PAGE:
5 Holy Places In India And Their Mythical History

India, a land of myths, has many places that had a connection with mythological characters. Some temples hold a story that makes them popular. Or there might be stories, and these temples might even have something to make the stories more believable. It is also the belief that attracts people towards the temple, just like the light that attracts a moth. Stories are not only associated with temples but also with few holy places. There are few holy places which have a certain history too. Few gained worldwide popularity while few have not.

If one starts to research the history of holy places in India, it might take a few years because one or the other districts have stories to tell. Stories that leave people wondering whether it truly happened or it is just a story. Well, stories in either way have been successful in attracting people. Here are five holy places in India that have stories of history related to mythical characters.

5 Holy Places In India And Their Mythical History

1. Tirupati

Source: Britannica

Tirupati is the wealthiest holy place in India. Deities from all over the world visit the temple in Tirupati. The temple is of the Lord Venkateshwara. The history of the temple involves two incarnations of the Lord Vishnu.

Centuries ago, when the earth sank into patal lok due to heavy rains and wind, Lord Vishnu took the incarnation of Varaha, whose tusks pulled the earth back. Varaha stayed on the earth for the welfare of people in Venkatadri. But, Varaha returned to Vaikunth, his place of abode at the beginning of kali yuga. This made Lord Brahma worried because he wanted the incarnation of Lord Vishnu on the earth. He asked Narada for help.

Narada advised Saint Brigha to test the triad i.e., Brahma, Vishnu, and Shiva. None of the three noticed him. This made him angry and kicked Vishnu in the chest. This made Lakshmi angry so, she decided to leave Vaikunth. Kolhapur in Maharashtra became her home. Vishnu left Vaikunth as well and stayed in Venkatadri. He incarnated as Srinivasa in that place.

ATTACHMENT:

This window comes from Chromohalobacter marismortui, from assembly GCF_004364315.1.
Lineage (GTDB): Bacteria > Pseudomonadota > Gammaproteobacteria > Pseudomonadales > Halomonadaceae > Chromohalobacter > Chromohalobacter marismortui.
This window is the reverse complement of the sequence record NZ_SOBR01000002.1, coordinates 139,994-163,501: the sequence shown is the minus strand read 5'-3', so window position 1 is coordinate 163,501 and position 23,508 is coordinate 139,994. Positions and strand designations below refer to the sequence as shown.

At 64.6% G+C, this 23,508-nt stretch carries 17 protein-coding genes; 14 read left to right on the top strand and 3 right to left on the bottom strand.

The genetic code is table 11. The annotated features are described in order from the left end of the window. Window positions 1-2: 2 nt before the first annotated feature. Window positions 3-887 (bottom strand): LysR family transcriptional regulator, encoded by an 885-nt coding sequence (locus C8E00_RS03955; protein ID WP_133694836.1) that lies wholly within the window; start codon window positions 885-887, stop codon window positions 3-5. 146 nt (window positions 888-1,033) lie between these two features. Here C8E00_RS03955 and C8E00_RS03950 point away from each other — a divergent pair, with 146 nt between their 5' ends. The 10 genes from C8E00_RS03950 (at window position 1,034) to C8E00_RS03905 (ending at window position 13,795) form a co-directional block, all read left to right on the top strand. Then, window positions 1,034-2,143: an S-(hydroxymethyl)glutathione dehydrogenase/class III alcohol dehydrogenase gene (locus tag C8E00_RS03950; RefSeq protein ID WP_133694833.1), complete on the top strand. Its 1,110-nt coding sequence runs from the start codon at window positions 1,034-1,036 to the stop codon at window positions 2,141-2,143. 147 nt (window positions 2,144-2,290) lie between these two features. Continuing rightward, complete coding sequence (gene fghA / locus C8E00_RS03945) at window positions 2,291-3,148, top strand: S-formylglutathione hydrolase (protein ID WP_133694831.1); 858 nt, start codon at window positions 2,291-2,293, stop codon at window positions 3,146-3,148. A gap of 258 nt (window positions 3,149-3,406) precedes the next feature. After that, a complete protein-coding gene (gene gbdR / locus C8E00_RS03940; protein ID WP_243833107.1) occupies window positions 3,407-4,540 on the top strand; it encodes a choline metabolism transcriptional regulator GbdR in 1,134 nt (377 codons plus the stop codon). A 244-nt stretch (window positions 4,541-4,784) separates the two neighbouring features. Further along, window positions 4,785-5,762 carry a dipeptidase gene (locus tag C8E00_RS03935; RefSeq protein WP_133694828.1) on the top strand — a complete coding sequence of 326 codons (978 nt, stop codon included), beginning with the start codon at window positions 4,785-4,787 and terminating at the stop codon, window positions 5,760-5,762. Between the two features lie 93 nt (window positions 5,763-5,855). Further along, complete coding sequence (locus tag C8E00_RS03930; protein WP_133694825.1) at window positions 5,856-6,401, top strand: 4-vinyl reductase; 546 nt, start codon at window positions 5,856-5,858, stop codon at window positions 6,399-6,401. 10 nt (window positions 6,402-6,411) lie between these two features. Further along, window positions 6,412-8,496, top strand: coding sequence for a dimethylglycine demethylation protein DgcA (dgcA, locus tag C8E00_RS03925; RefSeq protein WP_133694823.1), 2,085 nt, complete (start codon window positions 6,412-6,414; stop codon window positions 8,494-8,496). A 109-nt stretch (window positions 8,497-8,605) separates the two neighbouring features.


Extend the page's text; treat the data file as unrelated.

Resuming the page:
The king of the place was Akasa Raja, whose daughter was Padmavati. Padmavati and Srinivasa fell in love with each other and decided to marry. Srinivasa took a lump sum of debt from Kubera for the marriage. The news of marriage reached Lakshmi so, and she reached Tirupati to confront Vishnu. Padmavati joined her. Lord Vishnu turned himself into a statue. Lord Shiva and Brahma explained everything to the ladies. They decided to stay with the lord. In this way, Lord Vishnu abides in Tirupati for the welfare of the people.

2. Kashi

Source: Pinterest

Kashi, a holy place located in Varanasi, is one of the oldest places on the earth. It is regarded as the spiritual capital of the nation. There are many stories associated with this place. One of them is the war between Brahma and Vishnu. They both wanted to know who is supreme, so they started a war. Lord Shiva created a light that pierced heaven and hell. He said that whoever finds the source of the light is supreme.

Vishnu took the form of a boar and started digging the earth. Brahma took the form of a swan and started flying towards the sky. Both were unsuccessful in finding the source. Vishnu accepted the defeat. But, Brahma lied that he found the source and asked the Ketaki flower to be the witness.

This lie infuriated Lord Shiva. He took the form of Kaal Bhairava. He cursed Brahma that he will never be worshiped on the earth. He even severed the fifth head of the Brahma. But, the head stuck to his left hand. Efforts to remove the head were failed. He wandered on the banks of the river Ganga and dipped his hand in the river. The head came out on its own. This place became popular as Kashi.

The temple of Shiva in Kashi is one of the 12 Jyotirlingas. There is another myth i.e., eagles do not fly over the city, and lizards do not make a sound. They were cursed because they helped Hanuman to find linga for prayer. But, Hanuman didn’t take the permission of Kaal Bhairava. 

3. Kedarnath

Source: Medium

Kedarnath temple is a holy shrine of Lord Shiva. Kedarnath means ‘the lord of the field’. Nara-Narayana requested Lord Shiva to dwell in Kedarnath. He agreed to their request and made this place his home. After the Kurukshetra war, sage Vyasa advised Pandavas to seek forgiveness from Shiva for killing their whole kin. So, they came to Kedarnath in search of Lord Shiva.